Air pollution, invasive species threaten Great Smoky Mountains
April 29, 2009 09:59 AM - Nanci Bompey, Citizens-Times.com

Air pollution and invasive species are threatening the environment of the Great Smoky Mountain National Park. Park crews spends whole days cutting down shrubs along with combating dozens of other nonnative species. The park also had some of the highest levels of air pollution in the country when it started its monitoring program in the 1980s.

Landfill cover soil methane oxidation underestimated
April 28, 2009 10:50 AM - American Society of Agronomy

A literature review reveals that landfill cover soils oxidize more methane than guidelines suggest

EPA to Review Three New Source Review Rules
April 28, 2009 10:46 AM - Environmental Protection Agency

EPA notified petitioners of its intent to reconsider portions of three rules under its New Source Review (NSR) permitting program.

China Falls Short on Olympic Cleanup
April 28, 2009 10:26 AM - Jackie Grom, ScienceNOW

When most people think about the Olympic Games, they envision blazing torches, gold medals, and triumphant athletes. But a handful of scientists saw the 2008 Beijing Olympics as a once-in-a-lifetime opportunity to find out what happens when a major industrial city suddenly cuts back on air pollution. The

EPA To Withdraw Permit for New Mexico Coal-fired Power Plant
April 28, 2009 10:04 AM - Center for Biological Diversity

In the face of appeals by the Center for Biological Diversity and other groups, the EPA today asked its Environmental Appeals Board to voluntarily reject its issuance of a permit approving the Desert Rock coal-fired power plant in northwest New Mexico.

Atlantic States Cast Iron Pipe Co. and Senior Managers Sentenced for Environmental, Worker Safety Crimes After Longest Trial in Environmental Crimes History
April 28, 2009 06:40 AM - ENN

The US Environmental Protection Agency won convictions against the Atlantic States Cast Iron Pipe Co. of Phillipsburg, N.J in federal court for violations of environmental and health and worker safety laws. A large fine was assessed against the company, and The judge ordered the company to serve 48 months “monitored” probation, requiring it to submit biannual reports to the court. The sentencing of the company followed sentencing of four former Atlantic States managers to federal prison terms ranging from six months for former finishing department manager Craig Davidson to 70 months for former plant manager John Prisque. Also sentenced were former Atlantic States maintenance superintendent Jeffrey Maury (30 months), and former human resources manager Scott Faubert (41 months).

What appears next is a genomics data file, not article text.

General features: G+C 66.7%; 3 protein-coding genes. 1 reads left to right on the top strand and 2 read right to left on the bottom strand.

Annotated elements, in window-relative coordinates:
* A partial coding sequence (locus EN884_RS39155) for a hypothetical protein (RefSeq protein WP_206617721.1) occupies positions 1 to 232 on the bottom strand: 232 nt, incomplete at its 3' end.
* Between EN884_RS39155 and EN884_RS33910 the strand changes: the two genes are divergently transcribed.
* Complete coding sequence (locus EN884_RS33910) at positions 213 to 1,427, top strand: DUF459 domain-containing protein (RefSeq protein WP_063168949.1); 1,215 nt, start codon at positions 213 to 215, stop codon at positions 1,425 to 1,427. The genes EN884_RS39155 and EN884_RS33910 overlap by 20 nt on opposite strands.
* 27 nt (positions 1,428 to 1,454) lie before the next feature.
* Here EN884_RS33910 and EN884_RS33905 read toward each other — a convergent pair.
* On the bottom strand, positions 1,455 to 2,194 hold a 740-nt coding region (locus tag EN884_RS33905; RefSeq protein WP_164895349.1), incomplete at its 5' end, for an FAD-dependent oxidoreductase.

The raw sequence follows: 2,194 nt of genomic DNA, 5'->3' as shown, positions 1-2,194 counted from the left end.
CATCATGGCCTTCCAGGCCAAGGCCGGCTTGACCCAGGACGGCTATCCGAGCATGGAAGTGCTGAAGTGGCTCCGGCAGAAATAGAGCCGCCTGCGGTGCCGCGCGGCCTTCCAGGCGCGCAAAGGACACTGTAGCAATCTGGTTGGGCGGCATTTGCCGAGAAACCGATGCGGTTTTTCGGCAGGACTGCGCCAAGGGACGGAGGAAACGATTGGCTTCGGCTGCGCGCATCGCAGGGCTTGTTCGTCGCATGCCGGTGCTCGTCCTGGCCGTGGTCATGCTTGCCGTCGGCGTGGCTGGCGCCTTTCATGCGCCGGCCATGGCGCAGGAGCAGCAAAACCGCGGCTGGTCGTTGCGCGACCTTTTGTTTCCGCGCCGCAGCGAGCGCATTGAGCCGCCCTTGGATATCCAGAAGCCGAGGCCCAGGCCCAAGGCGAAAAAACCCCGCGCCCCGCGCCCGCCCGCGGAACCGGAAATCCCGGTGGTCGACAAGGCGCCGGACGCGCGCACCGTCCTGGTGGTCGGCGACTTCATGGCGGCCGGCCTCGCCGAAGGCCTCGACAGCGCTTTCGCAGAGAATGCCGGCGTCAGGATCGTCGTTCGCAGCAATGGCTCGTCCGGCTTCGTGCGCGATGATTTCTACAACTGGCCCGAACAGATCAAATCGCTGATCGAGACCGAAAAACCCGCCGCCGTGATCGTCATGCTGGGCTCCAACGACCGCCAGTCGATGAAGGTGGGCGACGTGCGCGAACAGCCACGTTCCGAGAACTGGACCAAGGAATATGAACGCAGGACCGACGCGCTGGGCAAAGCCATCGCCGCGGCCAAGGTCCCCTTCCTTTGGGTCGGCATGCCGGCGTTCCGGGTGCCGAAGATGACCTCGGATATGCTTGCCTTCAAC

Sea Shells Used to Clean Up Heavy Metals
April 27, 2009 10:25 AM - Michael Reilly, Discovery News

On the banks of the Saigon River in Vietnam, researchers have just completed tests on a new way to combat water pollution that could save millions of lives in coastal cities throughout the developing world.

'Major Emitters' Meet To Tackle Climate Change
April 27, 2009 09:54 AM - Richard Harris, NPR

Sixteen nations are responsible for 80 percent of the world's greenhouse gas emissions. Now those nations, dubbed the "major emitters," are sending representatives to a conference beginning Monday in Washington, D.C., to see if they can work together to slow the pace of climate change.

Without Superfund Tax, Stimulus Aids Cleanups
April 27, 2009 09:36 AM - John M. Broder, New York Times

The Superfund program has been chronically underfinanced since a tax that supported it expired in 1995. Lisa P. Jackson, administrator of the E.P.A., said the use of stimulus money would accelerate progress at 50 Superfund sites in 28 states, including eight abandoned industrial sites in New Jersey and two on Long Island.

Compromise climate bill possible
April 26, 2009 07:26 AM - Tom LoBianco, The Washington Times

Moderate House Democrats circulated a watered-down version of a sweeping climate-change-prevention bill Friday as lawmakers moved closer to a compromise on a proposal to curb greenhouse gas emissions. Meanwhile, members of the House Energy and Commerce Committee went "back to the future," turning to Democratic and Republican leaders of the '90s, former Vice President Al Gore and former House Speaker Newt Gingrich, to debate the merits of energy measures that will likely dominate the next century.

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